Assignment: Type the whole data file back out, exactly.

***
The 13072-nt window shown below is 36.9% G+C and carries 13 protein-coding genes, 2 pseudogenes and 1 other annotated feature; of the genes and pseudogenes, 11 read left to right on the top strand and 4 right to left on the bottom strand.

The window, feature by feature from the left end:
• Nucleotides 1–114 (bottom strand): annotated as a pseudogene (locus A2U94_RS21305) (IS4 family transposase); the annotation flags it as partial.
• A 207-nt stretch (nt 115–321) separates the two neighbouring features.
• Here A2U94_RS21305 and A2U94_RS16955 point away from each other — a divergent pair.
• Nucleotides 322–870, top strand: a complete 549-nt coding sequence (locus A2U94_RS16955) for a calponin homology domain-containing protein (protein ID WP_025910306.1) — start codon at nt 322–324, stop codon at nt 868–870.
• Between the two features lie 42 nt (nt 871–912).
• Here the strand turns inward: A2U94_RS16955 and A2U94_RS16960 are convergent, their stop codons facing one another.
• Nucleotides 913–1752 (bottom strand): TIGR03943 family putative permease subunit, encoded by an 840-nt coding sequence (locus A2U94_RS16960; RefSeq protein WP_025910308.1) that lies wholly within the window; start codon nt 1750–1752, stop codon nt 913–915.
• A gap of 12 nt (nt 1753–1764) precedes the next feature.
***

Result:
The 13072-nt window shown below is 36.9% G+C and carries 13 protein-coding genes, 2 pseudogenes and 1 other annotated feature; of the genes and pseudogenes, 11 read left to right on the top strand and 4 right to left on the bottom strand.

The window, feature by feature from the left end:
• Nucleotides 1–114 (bottom strand): annotated as a pseudogene (locus A2U94_RS21305) (IS4 family transposase); the annotation flags it as partial.
• A 207-nt stretch (nt 115–321) separates the two neighbouring features.
• Here A2U94_RS21305 and A2U94_RS16955 point away from each other — a divergent pair.
• Nucleotides 322–870, top strand: a complete 549-nt coding sequence (locus A2U94_RS16955) for a calponin homology domain-containing protein (protein ID WP_025910306.1) — start codon at nt 322–324, stop codon at nt 868–870.
• Between the two features lie 42 nt (nt 871–912).
• Here the strand turns inward: A2U94_RS16955 and A2U94_RS16960 are convergent, their stop codons facing one another.
• Nucleotides 913–1752 (bottom strand): TIGR03943 family putative permease subunit, encoded by an 840-nt coding sequence (locus A2U94_RS16960; RefSeq protein WP_025910308.1) that lies wholly within the window; start codon nt 1750–1752, stop codon nt 913–915.
• A gap of 12 nt (nt 1753–1764) precedes the next feature.